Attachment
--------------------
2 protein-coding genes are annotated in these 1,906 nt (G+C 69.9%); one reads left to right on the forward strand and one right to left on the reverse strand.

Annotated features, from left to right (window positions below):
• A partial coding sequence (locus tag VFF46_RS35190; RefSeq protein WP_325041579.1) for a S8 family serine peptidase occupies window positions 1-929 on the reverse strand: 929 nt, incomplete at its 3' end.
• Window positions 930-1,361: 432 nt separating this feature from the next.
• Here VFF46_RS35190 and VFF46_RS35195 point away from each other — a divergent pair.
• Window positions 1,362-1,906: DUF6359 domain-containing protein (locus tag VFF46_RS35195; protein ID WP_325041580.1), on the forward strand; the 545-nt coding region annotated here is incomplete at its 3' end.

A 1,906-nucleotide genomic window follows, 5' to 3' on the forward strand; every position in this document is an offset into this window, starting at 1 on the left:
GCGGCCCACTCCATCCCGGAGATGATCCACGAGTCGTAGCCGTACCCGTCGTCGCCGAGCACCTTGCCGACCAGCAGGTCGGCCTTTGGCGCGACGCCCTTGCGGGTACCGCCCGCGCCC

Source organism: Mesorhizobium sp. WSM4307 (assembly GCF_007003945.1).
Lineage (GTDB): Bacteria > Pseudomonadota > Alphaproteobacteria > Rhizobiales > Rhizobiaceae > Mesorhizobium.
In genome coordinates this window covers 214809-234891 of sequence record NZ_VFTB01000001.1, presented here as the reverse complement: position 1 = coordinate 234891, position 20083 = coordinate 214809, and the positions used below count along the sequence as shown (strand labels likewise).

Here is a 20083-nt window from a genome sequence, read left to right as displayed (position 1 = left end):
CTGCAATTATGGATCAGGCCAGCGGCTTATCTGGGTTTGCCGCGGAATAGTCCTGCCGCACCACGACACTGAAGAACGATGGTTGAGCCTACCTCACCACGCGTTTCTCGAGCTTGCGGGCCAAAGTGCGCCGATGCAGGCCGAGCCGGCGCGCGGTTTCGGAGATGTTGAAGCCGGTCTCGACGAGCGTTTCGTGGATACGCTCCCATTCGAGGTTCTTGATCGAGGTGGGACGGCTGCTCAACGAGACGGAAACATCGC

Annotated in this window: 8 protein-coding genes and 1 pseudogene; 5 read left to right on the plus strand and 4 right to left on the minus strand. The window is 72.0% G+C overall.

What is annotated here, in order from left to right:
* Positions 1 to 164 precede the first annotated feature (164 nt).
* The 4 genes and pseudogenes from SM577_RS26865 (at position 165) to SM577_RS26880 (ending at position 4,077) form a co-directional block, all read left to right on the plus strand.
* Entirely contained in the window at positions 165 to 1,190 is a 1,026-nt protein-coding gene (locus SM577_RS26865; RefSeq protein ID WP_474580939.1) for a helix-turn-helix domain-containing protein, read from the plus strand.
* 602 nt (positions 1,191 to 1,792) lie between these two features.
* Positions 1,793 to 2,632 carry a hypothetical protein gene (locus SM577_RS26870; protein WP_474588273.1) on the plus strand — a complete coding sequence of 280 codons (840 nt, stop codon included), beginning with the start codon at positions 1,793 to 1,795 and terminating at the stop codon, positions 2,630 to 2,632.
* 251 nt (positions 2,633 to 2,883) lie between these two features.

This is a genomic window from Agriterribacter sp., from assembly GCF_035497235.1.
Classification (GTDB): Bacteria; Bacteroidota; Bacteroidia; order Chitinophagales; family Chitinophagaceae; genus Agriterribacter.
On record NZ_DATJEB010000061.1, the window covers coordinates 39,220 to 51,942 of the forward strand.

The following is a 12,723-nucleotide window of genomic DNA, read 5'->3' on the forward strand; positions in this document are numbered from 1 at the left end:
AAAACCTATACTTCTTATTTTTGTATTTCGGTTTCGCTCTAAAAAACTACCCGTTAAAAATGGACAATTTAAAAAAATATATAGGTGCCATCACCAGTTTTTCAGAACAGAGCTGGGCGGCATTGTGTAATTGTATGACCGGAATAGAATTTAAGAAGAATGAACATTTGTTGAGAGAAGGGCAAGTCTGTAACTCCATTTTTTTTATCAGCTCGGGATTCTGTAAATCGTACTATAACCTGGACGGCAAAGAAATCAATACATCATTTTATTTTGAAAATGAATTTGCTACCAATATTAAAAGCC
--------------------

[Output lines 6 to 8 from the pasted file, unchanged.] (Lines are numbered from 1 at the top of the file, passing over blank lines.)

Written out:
• Window positions 1,362-1,906: DUF6359 domain-containing protein (locus tag VFF46_RS35195; protein ID WP_325041580.1), on the forward strand; the 545-nt coding region annotated here is incomplete at its 3' end.

A 1,906-nucleotide genomic window follows, 5' to 3' on the forward strand; every position in this document is an offset into this window, starting at 1 on the left:
GCGGCCCACTCCATCCCGGAGATGATCCACGAGTCGTAGCCGTACCCGTCGTCGCCGAGCACCTTGCCGACCAGCAGGTCGGCCTTTGGCGCGACGCCCTTGCGGGTACCGCCCGCGCCC